What I mean is how close to each other makes a difference as far as cross pollination with cukes. I just dont want to them to physically close together. Right now I have two boxes next to each other that will be Alibi and County Fair. I can separate them if need be or if it makes any difference in pollination. I had just set up a trellis that I can break in half any move easily if the two different types should be kept apart.

Thanks for your knowledge of cucumbers.

Ernie

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Re: Gardening Tip of the Day
« Reply #36 on: June 14, 2017, 09:16:08 am »
Disclaimer: This post was originally posted by Active Member, dandeanroeh. This user is located in Zone 5-6 (Southern Nebraska). This post was originally posted on August 12, 2013.

I planted peas in two staked EBs this spring. When the peas were done in mid/late June I replanted the boxes with cukes around the 1st of July. The cukes were doing fine and growing like weeds until around mid August. Now they are wilting and are pretty much done for. The same thing happened last year to cukes I planted in early July. Last year I chalked it up to a very hot summer but this summer has been very mild. Why do my second planting of cukes always wilt and die in August? All I can come up with is that the fertilizer peters out and the plants are left without food. Any other ideas or am I missing something on the planting times?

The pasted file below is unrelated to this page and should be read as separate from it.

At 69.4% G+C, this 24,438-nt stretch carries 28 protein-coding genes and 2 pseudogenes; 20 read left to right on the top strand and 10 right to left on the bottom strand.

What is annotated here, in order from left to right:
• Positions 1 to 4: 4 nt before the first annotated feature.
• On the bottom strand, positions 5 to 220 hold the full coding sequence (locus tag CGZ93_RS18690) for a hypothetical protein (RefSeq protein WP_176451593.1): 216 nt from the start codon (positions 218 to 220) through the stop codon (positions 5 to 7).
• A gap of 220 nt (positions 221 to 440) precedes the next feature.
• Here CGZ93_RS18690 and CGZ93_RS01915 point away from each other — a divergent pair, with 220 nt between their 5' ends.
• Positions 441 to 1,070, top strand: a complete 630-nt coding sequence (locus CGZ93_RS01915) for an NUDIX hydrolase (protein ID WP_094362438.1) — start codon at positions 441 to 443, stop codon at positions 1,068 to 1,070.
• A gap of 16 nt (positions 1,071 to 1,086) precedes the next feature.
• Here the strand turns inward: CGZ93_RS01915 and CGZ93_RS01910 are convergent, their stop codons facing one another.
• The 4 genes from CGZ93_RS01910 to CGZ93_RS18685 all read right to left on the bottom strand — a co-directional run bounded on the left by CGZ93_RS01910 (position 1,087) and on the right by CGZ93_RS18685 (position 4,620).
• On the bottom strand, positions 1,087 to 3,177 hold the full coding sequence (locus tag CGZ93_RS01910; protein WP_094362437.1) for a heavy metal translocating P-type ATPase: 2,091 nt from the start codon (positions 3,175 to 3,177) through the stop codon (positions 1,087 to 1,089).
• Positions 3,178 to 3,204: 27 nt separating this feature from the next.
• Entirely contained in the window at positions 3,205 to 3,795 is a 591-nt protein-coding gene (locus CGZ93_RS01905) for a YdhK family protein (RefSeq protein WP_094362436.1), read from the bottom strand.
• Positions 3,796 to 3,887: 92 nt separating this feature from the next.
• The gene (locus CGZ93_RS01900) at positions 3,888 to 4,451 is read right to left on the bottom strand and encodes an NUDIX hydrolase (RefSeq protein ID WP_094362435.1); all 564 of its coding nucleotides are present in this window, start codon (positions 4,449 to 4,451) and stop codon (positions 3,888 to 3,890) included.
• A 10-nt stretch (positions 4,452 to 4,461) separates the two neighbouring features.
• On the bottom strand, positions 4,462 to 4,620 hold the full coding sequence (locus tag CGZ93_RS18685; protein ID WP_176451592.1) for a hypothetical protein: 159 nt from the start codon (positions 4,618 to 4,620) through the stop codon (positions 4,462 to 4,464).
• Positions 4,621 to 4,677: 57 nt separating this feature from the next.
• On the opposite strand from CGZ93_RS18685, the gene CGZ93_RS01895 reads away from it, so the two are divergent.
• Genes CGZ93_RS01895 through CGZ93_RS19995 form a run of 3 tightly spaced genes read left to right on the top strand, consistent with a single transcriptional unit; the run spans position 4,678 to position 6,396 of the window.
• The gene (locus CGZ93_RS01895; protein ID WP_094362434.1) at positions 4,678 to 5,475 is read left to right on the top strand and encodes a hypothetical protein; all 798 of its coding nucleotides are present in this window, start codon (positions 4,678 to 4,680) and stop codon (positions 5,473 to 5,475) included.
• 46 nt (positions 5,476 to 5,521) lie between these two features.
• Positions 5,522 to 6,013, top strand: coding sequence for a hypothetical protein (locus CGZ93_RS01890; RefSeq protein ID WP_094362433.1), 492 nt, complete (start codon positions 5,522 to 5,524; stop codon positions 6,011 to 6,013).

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Re: Gardening Tip of the Day
« Reply #37 on: June 14, 2017, 09:18:21 am »
Disclaimer: This post was originally posted by Hero Member, mjb8743. This user is located in Zone 7, South NJ, Garden State. This was originally posted on August 12, 2012.

Disclaimer: This post was originally posted by Active Member, dandeanroeh. This user is located in Zone 5-6 (Southern Nebraska). This post was originally posted on August 12, 2013.

I planted peas in two staked EBs this spring. When the peas were done in mid/late June I replanted the boxes with cukes around the 1st of July. The cukes were doing fine and growing like weeds until around mid August. Now they are wilting and are pretty much done for. The same thing happened last year to cukes I planted in early July. Last year I chalked it up to a very hot summer but this summer has been very mild. Why do my second planting of cukes always wilt and die in August? All I can come up with is that the fertilizer peters out and the plants are left without food. Any other ideas or am I missing something on the planting times?